The Australian Government is delaying the controversial backpacker tax by 6 months
The Australian Government has made the decision to delay the backpacker tax for six months pending a review of the tax which would see working holidaymakers taxed 32.5% on the dollar from the first dollar earned. Treasurer, Kelly O'Dwyer, announced the government would delay the tax for six months until 1 January 2017. In the meantime, they will be conducting a review of the tax.
The opposition, Labor, has stated that it wishes to scrap the tax which has proved unpopular with farmers and agriculturalists who rely on backpackers in high season. The fear is also that the tax won't bring in the €540 million expected as there has been a drop in the number of backpackers applying for visas.
Farmers are still concerned about the outcome of the delay. The National Farmer's Federation President, Brent Finlay, said ''The last thing we want is to be in the same situation in six months time, with no workable solution."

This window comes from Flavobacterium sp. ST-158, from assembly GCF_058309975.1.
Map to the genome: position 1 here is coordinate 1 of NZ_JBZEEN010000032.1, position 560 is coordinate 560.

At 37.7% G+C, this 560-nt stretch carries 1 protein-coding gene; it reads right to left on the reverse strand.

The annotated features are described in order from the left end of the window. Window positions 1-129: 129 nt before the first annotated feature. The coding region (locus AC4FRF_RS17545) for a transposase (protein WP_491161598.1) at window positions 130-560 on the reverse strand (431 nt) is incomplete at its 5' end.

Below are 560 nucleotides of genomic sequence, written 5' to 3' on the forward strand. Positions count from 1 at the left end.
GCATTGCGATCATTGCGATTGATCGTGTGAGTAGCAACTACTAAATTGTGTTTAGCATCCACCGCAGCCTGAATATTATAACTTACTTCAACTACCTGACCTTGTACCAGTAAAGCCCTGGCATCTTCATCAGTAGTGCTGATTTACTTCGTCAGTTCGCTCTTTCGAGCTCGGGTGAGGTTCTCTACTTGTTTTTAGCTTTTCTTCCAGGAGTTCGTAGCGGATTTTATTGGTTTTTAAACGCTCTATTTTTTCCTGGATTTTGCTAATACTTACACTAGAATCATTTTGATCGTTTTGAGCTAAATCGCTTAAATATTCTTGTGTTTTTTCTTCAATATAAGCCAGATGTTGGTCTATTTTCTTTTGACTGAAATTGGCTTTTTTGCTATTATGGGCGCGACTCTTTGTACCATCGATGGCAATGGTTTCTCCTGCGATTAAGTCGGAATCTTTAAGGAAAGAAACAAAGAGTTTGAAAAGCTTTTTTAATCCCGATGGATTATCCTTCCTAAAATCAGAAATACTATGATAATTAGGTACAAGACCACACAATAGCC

Tourism and Transport Chief Executive, Margy Osmond said, “The concept of taxing working holidaymakers at 32.5 per cent on every single dollar they earn is foolhardy when they have the entire world as a destination to travel to and spend their money in,”
For now at least, the tax is delayed and it remains to be seen whether the government will choose an alternative or scrap the tax completely.
Current tax rates are as follows:
Currently, if working holidaymakers are in the country for long enough to qualify as a resident, they can avail of the tax-free threshold and get a refund of the tax they overpaid.
The average tax refund Down Under is AU$2600
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